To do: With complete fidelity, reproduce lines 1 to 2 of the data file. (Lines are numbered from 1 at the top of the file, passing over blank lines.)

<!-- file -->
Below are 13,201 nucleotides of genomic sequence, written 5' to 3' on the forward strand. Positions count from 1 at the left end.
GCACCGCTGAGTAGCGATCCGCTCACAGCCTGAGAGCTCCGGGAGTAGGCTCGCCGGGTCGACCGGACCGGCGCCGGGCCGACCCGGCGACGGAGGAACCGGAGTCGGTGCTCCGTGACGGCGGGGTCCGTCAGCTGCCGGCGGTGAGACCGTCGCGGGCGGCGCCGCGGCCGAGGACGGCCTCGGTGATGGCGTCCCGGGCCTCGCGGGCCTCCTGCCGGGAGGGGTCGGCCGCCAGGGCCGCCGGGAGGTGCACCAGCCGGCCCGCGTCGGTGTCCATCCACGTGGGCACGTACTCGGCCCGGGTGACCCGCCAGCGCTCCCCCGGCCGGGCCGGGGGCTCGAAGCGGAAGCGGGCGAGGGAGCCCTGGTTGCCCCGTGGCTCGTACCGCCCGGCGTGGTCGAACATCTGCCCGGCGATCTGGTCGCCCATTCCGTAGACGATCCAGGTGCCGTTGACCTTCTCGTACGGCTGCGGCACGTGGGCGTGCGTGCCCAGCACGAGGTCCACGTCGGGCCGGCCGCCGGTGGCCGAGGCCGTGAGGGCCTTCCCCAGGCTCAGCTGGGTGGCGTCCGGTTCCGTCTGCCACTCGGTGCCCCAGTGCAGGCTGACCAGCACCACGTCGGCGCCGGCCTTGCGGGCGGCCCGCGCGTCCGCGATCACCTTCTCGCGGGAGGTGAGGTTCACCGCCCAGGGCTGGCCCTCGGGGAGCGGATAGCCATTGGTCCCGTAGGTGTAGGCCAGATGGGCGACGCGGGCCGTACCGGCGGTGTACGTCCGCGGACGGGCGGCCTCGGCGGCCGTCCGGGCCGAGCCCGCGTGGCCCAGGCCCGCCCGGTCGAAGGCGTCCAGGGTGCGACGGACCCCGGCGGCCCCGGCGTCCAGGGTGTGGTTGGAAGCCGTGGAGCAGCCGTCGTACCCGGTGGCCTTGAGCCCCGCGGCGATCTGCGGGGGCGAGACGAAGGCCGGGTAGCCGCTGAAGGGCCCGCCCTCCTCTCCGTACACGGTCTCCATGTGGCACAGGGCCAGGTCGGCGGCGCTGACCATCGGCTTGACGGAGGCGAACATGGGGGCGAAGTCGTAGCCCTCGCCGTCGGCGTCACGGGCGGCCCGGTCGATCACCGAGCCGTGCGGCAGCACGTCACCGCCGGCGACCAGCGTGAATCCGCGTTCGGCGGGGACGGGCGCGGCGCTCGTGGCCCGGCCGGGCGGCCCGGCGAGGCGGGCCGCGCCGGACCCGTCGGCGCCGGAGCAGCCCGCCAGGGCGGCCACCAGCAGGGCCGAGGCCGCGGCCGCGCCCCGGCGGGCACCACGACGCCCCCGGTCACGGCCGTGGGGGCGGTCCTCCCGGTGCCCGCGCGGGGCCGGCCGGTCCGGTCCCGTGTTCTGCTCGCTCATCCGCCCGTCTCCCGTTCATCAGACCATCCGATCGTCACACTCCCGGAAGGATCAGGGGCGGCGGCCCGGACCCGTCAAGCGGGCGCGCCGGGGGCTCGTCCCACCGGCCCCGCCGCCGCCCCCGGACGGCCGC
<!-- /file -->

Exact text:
Below are 13,201 nucleotides of genomic sequence, written 5' to 3' on the forward strand. Positions count from 1 at the left end.
GCACCGCTGAGTAGCGATCCGCTCACAGCCTGAGAGCTCCGGGAGTAGGCTCGCCGGGTCGACCGGACCGGCGCCGGGCCGACCCGGCGACGGAGGAACCGGAGTCGGTGCTCCGTGACGGCGGGGTCCGTCAGCTGCCGGCGGTGAGACCGTCGCGGGCGGCGCCGCGGCCGAGGACGGCCTCGGTGATGGCGTCCCGGGCCTCGCGGGCCTCCTGCCGGGAGGGGTCGGCCGCCAGGGCCGCCGGGAGGTGCACCAGCCGGCCCGCGTCGGTGTCCATCCACGTGGGCACGTACTCGGCCCGGGTGACCCGCCAGCGCTCCCCCGGCCGGGCCGGGGGCTCGAAGCGGAAGCGGGCGAGGGAGCCCTGGTTGCCCCGTGGCTCGTACCGCCCGGCGTGGTCGAACATCTGCCCGGCGATCTGGTCGCCCATTCCGTAGACGATCCAGGTGCCGTTGACCTTCTCGTACGGCTGCGGCACGTGGGCGTGCGTGCCCAGCACGAGGTCCACGTCGGGCCGGCCGCCGGTGGCCGAGGCCGTGAGGGCCTTCCCCAGGCTCAGCTGGGTGGCGTCCGGTTCCGTCTGCCACTCGGTGCCCCAGTGCAGGCTGACCAGCACCACGTCGGCGCCGGCCTTGCGGGCGGCCCGCGCGTCCGCGATCACCTTCTCGCGGGAGGTGAGGTTCACCGCCCAGGGCTGGCCCTCGGGGAGCGGATAGCCATTGGTCCCGTAGGTGTAGGCCAGATGGGCGACGCGGGCCGTACCGGCGGTGTACGTCCGCGGACGGGCGGCCTCGGCGGCCGTCCGGGCCGAGCCCGCGTGGCCCAGGCCCGCCCGGTCGAAGGCGTCCAGGGTGCGACGGACCCCGGCGGCCCCGGCGTCCAGGGTGTGGTTGGAAGCCGTGGAGCAGCCGTCGTACCCGGTGGCCTTGAGCCCCGCGGCGATCTGCGGGGGCGAGACGAAGGCCGGGTAGCCGCTGAAGGGCCCGCCCTCCTCTCCGTACACGGTCTCCATGTGGCACAGGGCCAGGTCGGCGGCGCTGACCATCGGCTTGACGGAGGCGAACATGGGGGCGAAGTCGTAGCCCTCGCCGTCGGCGTCACGGGCGGCCCGGTCGATCACCGAGCCGTGCGGCAGCACGTCACCGCCGGCGACCAGCGTGAATCCGCGTTCGGCGGGGACGGGCGCGGCGCTCGTGGCCCGGCCGGGCGGCCCGGCGAGGCGGGCCGCGCCGGACCCGTCGGCGCCGGAGCAGCCCGCCAGGGCGGCCACCAGCAGGGCCGAGGCCGCGGCCGCGCCCCGGCGGGCACCACGACGCCCCCGGTCACGGCCGTGGGGGCGGTCCTCCCGGTGCCCGCGCGGGGCCGGCCGGTCCGGTCCCGTGTTCTGCTCGCTCATCCGCCCGTCTCCCGTTCATCAGACCATCCGATCGTCACACTCCCGGAAGGATCAGGGGCGGCGGCCCGGACCCGTCAAGCGGGCGCGCCGGGGGCTCGTCCCACCGGCCCCGCCGCCGCCCCCGGACGGCCGC